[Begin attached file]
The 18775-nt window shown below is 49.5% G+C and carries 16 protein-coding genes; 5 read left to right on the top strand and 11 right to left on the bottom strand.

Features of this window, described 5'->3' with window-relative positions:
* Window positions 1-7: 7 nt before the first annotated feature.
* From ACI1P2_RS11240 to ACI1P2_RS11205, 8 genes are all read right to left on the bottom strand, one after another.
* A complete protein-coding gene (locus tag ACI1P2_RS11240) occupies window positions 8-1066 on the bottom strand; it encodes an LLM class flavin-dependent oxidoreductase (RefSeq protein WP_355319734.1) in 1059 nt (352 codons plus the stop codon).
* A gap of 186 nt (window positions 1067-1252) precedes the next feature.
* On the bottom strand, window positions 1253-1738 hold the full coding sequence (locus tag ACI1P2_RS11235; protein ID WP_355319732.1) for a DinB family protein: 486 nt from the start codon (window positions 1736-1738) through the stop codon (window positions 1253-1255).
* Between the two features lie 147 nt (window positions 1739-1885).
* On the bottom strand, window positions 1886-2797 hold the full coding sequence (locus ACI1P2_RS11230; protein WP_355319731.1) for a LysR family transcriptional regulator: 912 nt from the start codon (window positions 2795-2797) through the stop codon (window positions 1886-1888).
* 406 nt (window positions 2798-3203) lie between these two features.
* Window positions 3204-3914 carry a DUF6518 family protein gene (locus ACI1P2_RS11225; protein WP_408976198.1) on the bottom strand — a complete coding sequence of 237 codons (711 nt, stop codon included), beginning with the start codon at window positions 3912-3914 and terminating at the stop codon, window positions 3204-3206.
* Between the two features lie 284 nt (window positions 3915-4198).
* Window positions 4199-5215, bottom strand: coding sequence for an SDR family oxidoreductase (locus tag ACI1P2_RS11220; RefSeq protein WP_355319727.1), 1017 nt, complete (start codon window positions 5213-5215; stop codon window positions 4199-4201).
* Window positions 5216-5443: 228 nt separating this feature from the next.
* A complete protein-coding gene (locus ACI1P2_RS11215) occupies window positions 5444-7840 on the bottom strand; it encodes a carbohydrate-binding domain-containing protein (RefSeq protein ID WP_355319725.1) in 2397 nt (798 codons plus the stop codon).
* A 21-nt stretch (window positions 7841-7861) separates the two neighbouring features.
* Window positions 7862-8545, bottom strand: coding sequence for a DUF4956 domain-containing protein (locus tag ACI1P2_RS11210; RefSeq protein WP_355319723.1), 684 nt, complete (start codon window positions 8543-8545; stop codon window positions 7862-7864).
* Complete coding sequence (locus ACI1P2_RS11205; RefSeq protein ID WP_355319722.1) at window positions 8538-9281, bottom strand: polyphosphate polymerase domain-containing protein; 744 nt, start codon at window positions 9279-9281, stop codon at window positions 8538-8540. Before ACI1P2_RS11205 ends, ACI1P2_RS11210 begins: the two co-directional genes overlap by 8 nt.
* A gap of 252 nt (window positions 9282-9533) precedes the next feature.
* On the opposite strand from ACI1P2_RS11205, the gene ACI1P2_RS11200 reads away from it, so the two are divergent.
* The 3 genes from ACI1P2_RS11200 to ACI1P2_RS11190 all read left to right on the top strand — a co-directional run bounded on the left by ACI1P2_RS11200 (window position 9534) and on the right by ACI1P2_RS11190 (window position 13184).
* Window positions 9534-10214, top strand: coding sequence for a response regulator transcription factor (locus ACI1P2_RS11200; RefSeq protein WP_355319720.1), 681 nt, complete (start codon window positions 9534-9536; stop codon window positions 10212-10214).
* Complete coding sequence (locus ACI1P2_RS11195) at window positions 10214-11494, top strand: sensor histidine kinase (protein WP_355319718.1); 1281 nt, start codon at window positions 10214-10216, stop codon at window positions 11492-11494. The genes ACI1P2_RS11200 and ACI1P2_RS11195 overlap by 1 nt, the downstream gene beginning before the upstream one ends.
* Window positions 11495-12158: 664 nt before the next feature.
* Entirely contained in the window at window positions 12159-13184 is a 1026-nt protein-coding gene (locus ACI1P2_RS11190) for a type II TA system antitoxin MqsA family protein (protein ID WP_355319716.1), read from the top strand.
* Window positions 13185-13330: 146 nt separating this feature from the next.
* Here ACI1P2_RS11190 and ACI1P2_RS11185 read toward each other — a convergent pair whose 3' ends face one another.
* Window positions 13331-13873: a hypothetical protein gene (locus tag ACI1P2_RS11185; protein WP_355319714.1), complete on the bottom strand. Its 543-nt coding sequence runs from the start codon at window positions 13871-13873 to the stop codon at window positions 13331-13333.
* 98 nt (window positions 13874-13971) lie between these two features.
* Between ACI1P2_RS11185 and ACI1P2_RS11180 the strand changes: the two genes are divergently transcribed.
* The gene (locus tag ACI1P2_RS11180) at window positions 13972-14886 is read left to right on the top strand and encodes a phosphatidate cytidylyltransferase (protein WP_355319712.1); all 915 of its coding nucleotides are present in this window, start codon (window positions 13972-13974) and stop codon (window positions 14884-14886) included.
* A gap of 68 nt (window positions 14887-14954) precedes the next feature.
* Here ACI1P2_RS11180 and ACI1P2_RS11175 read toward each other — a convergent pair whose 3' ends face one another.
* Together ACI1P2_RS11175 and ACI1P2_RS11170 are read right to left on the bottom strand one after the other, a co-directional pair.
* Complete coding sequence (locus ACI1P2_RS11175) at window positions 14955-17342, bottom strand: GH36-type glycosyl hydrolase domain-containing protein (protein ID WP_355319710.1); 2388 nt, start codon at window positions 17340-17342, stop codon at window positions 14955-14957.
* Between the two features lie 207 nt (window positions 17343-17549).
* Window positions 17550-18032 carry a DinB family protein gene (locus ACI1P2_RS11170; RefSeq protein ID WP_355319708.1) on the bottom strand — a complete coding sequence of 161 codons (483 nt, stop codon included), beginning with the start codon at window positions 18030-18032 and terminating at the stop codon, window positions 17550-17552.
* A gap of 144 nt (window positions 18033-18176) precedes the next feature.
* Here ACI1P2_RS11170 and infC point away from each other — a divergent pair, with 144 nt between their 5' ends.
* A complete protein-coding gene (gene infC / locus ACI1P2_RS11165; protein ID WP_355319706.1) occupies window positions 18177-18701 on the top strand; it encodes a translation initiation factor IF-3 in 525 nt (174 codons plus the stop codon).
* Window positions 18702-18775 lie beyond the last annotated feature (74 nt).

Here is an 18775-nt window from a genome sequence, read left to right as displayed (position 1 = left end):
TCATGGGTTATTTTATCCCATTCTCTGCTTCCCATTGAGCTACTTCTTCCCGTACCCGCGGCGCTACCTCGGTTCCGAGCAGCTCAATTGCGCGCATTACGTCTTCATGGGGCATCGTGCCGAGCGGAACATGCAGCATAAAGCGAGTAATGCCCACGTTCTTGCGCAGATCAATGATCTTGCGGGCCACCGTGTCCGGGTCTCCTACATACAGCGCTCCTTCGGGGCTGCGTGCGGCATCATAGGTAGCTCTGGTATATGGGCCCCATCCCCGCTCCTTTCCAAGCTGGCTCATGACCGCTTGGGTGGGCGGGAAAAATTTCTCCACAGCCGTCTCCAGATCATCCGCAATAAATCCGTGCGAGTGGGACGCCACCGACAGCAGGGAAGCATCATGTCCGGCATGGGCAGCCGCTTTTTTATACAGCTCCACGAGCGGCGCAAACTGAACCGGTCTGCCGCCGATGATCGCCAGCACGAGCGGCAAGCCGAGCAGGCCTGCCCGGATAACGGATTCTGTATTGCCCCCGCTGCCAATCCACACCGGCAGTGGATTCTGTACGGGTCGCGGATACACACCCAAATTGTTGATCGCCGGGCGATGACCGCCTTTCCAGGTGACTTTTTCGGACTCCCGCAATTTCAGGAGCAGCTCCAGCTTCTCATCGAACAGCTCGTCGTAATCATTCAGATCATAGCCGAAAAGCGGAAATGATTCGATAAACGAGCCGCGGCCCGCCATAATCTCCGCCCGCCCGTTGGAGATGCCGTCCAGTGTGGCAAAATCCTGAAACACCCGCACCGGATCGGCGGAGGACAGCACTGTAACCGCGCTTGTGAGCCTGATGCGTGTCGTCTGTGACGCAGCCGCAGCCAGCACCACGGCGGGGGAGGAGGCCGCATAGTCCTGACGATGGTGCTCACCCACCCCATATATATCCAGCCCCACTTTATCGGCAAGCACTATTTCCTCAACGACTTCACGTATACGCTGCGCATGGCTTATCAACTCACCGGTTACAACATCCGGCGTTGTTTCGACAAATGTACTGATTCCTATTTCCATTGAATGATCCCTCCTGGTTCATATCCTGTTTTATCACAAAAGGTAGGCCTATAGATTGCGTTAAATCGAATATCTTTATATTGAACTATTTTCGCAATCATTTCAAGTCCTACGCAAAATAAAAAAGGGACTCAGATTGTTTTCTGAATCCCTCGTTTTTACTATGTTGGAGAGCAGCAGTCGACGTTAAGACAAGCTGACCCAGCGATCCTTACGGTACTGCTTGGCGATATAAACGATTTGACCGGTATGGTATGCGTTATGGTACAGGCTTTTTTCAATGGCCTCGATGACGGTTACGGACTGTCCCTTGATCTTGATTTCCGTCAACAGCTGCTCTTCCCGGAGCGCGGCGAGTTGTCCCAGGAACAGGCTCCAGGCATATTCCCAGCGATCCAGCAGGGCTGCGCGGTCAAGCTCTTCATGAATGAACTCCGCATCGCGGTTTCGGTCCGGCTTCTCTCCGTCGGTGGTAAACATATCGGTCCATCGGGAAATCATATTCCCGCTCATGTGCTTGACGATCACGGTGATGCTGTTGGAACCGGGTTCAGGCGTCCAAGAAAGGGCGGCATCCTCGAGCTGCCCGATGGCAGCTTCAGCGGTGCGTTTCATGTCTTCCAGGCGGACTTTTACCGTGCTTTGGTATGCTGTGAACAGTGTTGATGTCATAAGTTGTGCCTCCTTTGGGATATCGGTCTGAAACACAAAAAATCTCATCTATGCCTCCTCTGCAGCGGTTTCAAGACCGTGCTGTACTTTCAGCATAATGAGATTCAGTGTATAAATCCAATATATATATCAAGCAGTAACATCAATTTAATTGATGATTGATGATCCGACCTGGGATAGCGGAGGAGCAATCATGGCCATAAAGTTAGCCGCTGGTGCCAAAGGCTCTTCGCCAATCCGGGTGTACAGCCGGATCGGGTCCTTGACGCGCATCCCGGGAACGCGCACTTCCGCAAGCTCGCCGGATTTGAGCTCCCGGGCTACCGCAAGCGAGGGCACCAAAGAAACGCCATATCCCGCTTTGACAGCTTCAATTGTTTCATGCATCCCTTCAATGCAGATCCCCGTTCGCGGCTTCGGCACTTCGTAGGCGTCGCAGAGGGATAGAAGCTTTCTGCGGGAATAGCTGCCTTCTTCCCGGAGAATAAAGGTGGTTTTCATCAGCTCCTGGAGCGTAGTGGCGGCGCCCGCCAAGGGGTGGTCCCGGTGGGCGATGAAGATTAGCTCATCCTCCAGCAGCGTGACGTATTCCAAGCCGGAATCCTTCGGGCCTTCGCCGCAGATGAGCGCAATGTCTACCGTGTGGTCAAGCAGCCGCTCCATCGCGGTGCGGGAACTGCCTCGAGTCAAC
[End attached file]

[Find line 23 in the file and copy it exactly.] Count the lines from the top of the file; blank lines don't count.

* Complete coding sequence (locus ACI1P2_RS11195) at window positions 10214-11494, top strand: sensor histidine kinase (protein WP_355319718.1); 1281 nt, start codon at window positions 10214-10216, stop codon at window positions 11492-11494. The genes ACI1P2_RS11200 and ACI1P2_RS11195 overlap by 1 nt, the downstream gene beginning before the upstream one ends.